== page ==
American aid worker reportedly kidnapped in Niger

An American aid worker from the non-governmental organization “JEMED” has reportedly been kidnapped in the Tahoua region of Niger, close to the border of Mali, local sources told French news outlet RFI. The kidnapping occurred in the same region of Niger as last week’s attack on a Malian refugee camp.

RFI reports:

An American citizen was kidnapped in Abalak, in the region of Tahoua in north-central Niger, according to RFI information. [The citizen] works on behalf of the American NGO YWAM (Youth with a Mission). The [bodyguard] of the American aid worker and a Nigerien national guard were killed during the kidnapping. [According to] Nigerien government sources, the kidnappers would then headed north to Tchintabaraden and, further, to the Malian border.

France24 has further confirmed that the kidnappers retreated towards the Malian borders. While it was initially reported that the NGO was YWAM, it is now confirmed it is JEMED and the American had been living in Niger since the 1990’s.

No group has claimed the kidnapping, but al Qaeda in the Islamic Maghreb (AQIM) has been behind several kidnappings of Westerners in Niger in the past and is a suspect in today’s incident. In 2008, two Canadian diplomats were taken by the group in Niger and later released after a ransom was paid. A year later, AQIM attempted to kidnap US embassy employees in Tahoua. In 2010, a French citizen named Michel Germaneau was kidnapped in northern Niger. Germaneua would later be transported to northern Mali and killed by AQIM after a failed French raid to rescue him.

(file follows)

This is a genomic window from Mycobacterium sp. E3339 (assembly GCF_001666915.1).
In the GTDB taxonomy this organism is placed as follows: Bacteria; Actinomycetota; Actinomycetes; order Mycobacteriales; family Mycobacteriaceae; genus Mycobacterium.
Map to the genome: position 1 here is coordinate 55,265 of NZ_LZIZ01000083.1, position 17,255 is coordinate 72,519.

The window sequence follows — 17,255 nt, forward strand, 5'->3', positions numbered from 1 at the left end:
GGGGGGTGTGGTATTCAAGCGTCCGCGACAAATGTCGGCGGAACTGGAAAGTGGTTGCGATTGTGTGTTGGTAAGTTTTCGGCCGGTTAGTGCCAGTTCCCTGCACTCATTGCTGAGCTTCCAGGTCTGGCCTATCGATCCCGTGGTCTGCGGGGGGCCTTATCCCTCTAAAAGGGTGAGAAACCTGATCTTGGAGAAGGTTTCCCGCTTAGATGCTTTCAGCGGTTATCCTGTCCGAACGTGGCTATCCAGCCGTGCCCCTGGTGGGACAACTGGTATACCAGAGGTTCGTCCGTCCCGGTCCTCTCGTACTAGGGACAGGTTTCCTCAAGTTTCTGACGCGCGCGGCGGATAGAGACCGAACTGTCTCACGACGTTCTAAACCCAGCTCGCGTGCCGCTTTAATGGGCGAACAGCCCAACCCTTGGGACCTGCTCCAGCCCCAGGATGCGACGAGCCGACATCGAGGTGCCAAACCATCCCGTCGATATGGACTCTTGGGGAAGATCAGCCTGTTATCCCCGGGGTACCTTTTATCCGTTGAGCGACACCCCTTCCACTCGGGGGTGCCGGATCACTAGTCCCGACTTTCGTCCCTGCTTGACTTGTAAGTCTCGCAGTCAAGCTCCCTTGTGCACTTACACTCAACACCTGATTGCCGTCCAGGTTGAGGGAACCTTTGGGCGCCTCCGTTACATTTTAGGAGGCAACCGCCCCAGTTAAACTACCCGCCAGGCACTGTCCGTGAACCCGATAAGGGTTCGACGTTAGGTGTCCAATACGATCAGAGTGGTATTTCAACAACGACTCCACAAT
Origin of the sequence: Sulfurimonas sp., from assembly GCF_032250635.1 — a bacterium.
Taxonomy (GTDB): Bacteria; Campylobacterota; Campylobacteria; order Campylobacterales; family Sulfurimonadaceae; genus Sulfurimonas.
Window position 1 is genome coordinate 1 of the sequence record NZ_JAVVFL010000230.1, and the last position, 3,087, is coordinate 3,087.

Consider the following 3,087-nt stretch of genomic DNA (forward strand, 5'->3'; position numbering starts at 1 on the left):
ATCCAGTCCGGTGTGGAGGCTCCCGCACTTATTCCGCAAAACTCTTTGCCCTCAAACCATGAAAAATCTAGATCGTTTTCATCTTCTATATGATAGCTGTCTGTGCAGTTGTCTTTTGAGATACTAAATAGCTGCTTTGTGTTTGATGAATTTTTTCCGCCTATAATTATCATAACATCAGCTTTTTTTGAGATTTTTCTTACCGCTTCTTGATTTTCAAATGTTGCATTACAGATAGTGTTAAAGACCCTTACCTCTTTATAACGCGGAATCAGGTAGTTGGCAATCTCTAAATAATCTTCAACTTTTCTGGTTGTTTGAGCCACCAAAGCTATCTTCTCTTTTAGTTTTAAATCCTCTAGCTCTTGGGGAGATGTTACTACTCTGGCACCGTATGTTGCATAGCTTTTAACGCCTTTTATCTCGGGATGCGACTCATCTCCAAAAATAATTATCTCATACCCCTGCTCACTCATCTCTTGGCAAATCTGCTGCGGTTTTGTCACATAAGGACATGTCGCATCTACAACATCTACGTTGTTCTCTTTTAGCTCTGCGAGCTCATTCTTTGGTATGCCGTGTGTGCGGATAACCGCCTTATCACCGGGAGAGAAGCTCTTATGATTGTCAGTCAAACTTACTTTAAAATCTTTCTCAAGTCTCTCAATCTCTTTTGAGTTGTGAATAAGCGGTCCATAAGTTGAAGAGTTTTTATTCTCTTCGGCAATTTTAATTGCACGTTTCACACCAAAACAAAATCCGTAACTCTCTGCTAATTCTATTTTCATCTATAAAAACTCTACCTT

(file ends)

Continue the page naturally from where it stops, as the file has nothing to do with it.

The same year, two other French nationals working near Arlit, Niger, were taken by AQIM. In 2011, two more French nationals were taken, but were killed in a subsequent French rescue raid. AQIM has taken other hostages this year, but from neighboring Burkina Faso and Mali. In January, AQIM captured an Australian couple in northern Burkina Faso. The group would later release the woman, but her husband remains in captivity. In Timbuktu, Beatrice Stockly, who was previously kidnapped in 2012, was taken again earlier this year.

Additionally, Al Murabitoon, which is now part of AQIM, kidnapped a Romanian national in Tambao, Burkina Faso, last spring. However, the Romanian man was taken by a faction of Murabitoon led by Abu Walid al Sahrawi, who has declared his allegiance to Abu Bakr al Baghdadi of the Islamic State. This faction, known as the Islamic State in the Greater Sahara (ISGS) is still thought to be holding him. ISGS could potentially be another suspect in today’s kidnapping. (See this map made by The Long War Journal for more information.)

Today’s kidnapping in Niger happened in the same general region as last week’s attack on a Malian refugee camp. No group has claimed that attack, but jihadists are suspected. Nigerien authorities have blamed a Malian Tuareg separatist group for the attack, but the group has denied any involvement.

Article updated with new reporting on the correct NGO.

Caleb Weiss is an editor of FDD's Long War Journal and a senior analyst at the Bridgeway Foundation, where he focuses on the spread of the Islamic State in Central Africa.

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  • Jean Scypinski says:

    In the beginning of your piece you reffed to someone from Niger as a Nigerian. It is correctly a Nigerian which by the end of you piece you realized your mistake and corrected it. This is important because many see Niger and Nigeria as one country. They are quite different.

  • Bill Roggio says:

    Thanks Jean we fixed that.


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